About that stadium. I was once fortunate enough to spend four Octobers in a row in the Bay Area, which is the best time of year to be there, weatherwise. On one occasion I was able to score tickets to see the Raiders play the Broncos on a Monday night. This was the first Monday night game for the Raiders since they moved back to Oakland. My tickets were up in what fans now call “Mount Davis,” the auxiliary, football-only seating that was added to the park to lure Al Davis back to the town he never should have left in the first place. (If you’re ever watching an A’s game, it’s that huge void of unused seats way above centerfield.) During the game, which was won by Denver with a ho-hum, 70-yard drive by John Elway in the last two minutes (how else could it end?), I witnessed security come up into my section no less than seven times to break up fights and escort face-painted lunatics towards the waiting arms of Alameda County officials. It’s been said that, during Raider games, that stadium turns into the world’s largest biker bar. Based on my one game there I’d have to agree. I’ve never seen a larger collection of skull-and-crossbones leatherwear, tattoos, facial hair, and missing teeth. And the men were even worse.

But this is about whom is King, and there is no question the Raiders rule Oakland. I heard a story once about a guy passing through O’Hare Airport in Chicago on a Friday afternoon. He walked by a bar and did a double take at the sight of about ten rowdy guys sitting at the bar in what he thought were Halloween costumes. On closer inspection he saw that the guys had on Oakland Raider warpaint, shoulder pads, feathers, etc. This was in June. In Chicago. His curiosity got the best of him – “What’s the deal with you guys?” Answer – “Oh, were on a layover. We’re going to Canton for brother Howie’s induction this weekend.” (That would be Howie Long going into the Pro Football Hall of Fame in Canton, Ohio. Two days later.)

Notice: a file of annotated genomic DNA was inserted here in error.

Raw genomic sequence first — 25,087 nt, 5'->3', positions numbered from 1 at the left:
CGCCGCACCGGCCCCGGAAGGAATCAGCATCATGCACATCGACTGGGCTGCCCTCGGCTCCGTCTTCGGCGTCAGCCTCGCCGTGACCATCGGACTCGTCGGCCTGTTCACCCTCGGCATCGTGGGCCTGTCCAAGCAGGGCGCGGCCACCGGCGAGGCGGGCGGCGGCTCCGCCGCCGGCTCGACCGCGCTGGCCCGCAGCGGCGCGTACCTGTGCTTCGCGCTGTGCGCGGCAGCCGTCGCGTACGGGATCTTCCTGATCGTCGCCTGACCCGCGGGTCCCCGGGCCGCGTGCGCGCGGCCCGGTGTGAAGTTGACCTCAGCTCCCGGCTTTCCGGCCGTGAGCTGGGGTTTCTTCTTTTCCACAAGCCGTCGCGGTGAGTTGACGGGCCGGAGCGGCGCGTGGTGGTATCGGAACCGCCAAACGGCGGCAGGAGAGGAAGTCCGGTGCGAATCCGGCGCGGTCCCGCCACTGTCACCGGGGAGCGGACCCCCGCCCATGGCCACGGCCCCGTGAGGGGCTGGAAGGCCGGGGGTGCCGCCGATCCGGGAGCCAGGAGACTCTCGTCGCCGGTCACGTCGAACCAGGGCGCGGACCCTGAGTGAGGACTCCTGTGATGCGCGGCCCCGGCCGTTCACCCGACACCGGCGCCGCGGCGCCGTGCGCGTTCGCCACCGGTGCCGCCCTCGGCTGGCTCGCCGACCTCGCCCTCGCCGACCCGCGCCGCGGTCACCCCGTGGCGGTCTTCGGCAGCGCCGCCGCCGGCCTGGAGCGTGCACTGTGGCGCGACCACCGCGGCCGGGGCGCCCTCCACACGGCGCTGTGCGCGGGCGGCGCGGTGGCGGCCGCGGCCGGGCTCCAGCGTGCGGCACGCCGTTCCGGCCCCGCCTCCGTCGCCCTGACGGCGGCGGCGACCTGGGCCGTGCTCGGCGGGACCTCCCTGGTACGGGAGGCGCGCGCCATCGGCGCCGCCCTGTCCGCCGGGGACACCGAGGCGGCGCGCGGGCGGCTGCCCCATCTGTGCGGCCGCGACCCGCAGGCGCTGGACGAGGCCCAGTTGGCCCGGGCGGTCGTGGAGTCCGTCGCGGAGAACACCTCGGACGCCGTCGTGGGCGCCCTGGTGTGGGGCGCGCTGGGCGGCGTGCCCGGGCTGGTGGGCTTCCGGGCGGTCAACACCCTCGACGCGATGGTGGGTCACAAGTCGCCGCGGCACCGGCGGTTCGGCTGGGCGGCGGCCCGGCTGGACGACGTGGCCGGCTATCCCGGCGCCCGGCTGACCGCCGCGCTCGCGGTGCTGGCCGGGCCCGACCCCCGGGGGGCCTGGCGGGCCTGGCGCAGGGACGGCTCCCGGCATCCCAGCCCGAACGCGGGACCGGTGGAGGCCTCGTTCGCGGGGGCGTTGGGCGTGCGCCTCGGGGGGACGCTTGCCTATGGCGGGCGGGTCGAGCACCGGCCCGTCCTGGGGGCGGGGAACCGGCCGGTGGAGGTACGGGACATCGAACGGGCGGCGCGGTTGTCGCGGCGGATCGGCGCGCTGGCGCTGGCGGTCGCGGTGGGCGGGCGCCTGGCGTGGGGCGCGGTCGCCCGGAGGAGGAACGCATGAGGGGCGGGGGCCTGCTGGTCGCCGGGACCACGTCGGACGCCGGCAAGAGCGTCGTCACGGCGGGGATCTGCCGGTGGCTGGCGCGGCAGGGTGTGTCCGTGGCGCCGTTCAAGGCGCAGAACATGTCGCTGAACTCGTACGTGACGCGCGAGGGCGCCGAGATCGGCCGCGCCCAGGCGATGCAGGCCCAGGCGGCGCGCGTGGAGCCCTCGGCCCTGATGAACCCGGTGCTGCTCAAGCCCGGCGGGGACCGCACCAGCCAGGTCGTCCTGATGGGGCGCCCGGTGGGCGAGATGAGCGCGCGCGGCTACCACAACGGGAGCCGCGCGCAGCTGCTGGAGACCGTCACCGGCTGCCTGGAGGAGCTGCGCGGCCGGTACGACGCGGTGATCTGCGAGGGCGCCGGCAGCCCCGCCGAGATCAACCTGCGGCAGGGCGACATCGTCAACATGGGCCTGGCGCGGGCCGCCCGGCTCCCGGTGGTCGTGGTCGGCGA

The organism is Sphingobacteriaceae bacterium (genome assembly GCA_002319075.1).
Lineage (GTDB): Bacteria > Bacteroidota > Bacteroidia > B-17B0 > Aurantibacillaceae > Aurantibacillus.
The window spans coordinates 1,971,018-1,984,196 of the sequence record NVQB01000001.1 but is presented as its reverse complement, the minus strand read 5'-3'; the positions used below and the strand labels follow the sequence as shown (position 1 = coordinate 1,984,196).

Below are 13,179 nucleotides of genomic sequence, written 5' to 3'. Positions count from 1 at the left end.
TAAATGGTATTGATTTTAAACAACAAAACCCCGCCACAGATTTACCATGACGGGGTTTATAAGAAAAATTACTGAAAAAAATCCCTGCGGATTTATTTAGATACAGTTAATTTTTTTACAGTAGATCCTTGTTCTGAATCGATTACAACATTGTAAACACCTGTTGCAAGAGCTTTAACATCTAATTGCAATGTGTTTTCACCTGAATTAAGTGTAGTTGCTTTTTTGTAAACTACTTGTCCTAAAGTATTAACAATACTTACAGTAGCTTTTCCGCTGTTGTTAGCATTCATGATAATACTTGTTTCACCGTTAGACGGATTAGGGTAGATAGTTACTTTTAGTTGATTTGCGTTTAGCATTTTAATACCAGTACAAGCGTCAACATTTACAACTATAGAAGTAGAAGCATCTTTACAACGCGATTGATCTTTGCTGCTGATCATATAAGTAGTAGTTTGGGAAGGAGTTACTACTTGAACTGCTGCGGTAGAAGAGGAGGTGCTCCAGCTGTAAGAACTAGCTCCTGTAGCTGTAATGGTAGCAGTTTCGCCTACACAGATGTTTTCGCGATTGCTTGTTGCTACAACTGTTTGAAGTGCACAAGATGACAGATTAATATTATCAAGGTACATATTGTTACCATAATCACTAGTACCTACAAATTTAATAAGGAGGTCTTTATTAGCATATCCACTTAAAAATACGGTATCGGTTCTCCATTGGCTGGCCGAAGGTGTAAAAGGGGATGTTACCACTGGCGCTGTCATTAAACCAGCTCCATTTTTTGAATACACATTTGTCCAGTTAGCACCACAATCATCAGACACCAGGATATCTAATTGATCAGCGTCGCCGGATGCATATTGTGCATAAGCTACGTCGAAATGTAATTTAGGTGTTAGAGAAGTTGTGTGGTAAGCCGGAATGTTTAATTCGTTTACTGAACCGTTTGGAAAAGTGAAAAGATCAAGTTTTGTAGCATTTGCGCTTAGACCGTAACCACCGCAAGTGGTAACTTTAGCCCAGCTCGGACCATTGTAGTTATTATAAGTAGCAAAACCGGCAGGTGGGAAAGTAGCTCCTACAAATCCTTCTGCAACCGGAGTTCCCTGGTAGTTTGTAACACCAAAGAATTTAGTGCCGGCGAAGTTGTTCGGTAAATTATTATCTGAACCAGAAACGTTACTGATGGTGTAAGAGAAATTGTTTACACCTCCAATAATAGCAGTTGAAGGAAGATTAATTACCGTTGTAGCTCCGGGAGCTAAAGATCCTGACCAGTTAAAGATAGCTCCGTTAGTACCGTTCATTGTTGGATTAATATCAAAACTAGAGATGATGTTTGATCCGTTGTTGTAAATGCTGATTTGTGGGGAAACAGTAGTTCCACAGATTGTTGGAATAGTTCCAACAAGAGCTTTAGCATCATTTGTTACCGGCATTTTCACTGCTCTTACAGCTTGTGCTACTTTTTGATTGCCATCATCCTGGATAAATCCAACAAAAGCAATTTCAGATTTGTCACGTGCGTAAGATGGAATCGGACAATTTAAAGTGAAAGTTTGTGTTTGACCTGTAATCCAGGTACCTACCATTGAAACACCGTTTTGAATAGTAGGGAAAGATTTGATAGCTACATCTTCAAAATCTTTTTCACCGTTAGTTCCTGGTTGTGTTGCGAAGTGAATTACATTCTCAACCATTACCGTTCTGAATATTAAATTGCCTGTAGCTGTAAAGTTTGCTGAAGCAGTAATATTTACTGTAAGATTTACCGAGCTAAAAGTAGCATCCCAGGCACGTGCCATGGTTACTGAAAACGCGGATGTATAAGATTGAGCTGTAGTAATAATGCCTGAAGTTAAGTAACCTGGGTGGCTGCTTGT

1. Oakland Raiders
2. Oakland A’s
3. Cal Bears

While Oakland (fairly or unfairly) is portrayed as existing in the shadow of San Francisco, Anaheim really cannot escape the fact that it is one of the little brothers of Los Angeles. Now, I freely admit that this is the first of only a few cities where I do not have a decent amount of firsthand exposure to the local sports scene. I’ve been to Anaheim many times, sure, but I didn’t pick up too much of the sports vibe. Perhaps the plastic mouse ears I was wearing at the time hindered my perception. That, or the fact that I was six, seven, eight, and nine years old for my four trips there.

I am dying to be contradicted here but I find it hard to believe most Anaheim residents don’t affiliate themselves with the LA area as a whole. Accepting that fact, then, I’d be surprised if the Laker dominance of the area stopped at Mousetown city limits. Anaheim has been hot lately, though, with a World Series winner and a Stanley Cup finalist. When you have only two teams and they reach the ultimate and penultimate levels of their leagues in the same year, you are doing well.